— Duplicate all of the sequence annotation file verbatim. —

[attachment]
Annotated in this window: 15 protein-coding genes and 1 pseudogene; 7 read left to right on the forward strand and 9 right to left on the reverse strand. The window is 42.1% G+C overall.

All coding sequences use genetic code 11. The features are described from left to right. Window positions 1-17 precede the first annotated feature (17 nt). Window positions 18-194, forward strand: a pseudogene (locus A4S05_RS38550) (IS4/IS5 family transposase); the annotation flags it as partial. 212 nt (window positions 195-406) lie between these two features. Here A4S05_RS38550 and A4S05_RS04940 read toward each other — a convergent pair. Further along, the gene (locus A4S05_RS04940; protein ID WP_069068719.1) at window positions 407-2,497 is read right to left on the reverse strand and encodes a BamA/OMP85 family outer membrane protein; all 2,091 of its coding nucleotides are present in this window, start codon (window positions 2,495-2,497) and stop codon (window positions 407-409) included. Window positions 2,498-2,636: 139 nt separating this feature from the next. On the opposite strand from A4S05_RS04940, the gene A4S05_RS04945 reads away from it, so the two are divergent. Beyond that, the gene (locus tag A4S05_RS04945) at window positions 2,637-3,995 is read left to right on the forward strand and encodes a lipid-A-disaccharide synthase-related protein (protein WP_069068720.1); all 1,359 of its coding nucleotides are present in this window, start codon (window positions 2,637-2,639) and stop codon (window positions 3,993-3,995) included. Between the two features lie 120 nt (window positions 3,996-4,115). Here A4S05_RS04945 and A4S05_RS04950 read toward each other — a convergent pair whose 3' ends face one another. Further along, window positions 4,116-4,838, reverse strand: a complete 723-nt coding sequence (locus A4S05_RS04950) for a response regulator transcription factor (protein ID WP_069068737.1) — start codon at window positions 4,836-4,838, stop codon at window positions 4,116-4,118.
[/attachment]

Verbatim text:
Annotated in this window: 15 protein-coding genes and 1 pseudogene; 7 read left to right on the forward strand and 9 right to left on the reverse strand. The window is 42.1% G+C overall.

All coding sequences use genetic code 11. The features are described from left to right. Window positions 1-17 precede the first annotated feature (17 nt). Window positions 18-194, forward strand: a pseudogene (locus A4S05_RS38550) (IS4/IS5 family transposase); the annotation flags it as partial. 212 nt (window positions 195-406) lie between these two features. Here A4S05_RS38550 and A4S05_RS04940 read toward each other — a convergent pair. Further along, the gene (locus A4S05_RS04940; protein ID WP_069068719.1) at window positions 407-2,497 is read right to left on the reverse strand and encodes a BamA/OMP85 family outer membrane protein; all 2,091 of its coding nucleotides are present in this window, start codon (window positions 2,495-2,497) and stop codon (window positions 407-409) included. Window positions 2,498-2,636: 139 nt separating this feature from the next. On the opposite strand from A4S05_RS04940, the gene A4S05_RS04945 reads away from it, so the two are divergent. Beyond that, the gene (locus tag A4S05_RS04945) at window positions 2,637-3,995 is read left to right on the forward strand and encodes a lipid-A-disaccharide synthase-related protein (protein WP_069068720.1); all 1,359 of its coding nucleotides are present in this window, start codon (window positions 2,637-2,639) and stop codon (window positions 3,993-3,995) included. Between the two features lie 120 nt (window positions 3,996-4,115). Here A4S05_RS04945 and A4S05_RS04950 read toward each other — a convergent pair whose 3' ends face one another. Further along, window positions 4,116-4,838, reverse strand: a complete 723-nt coding sequence (locus A4S05_RS04950) for a response regulator transcription factor (protein ID WP_069068737.1) — start codon at window positions 4,836-4,838, stop codon at window positions 4,116-4,118.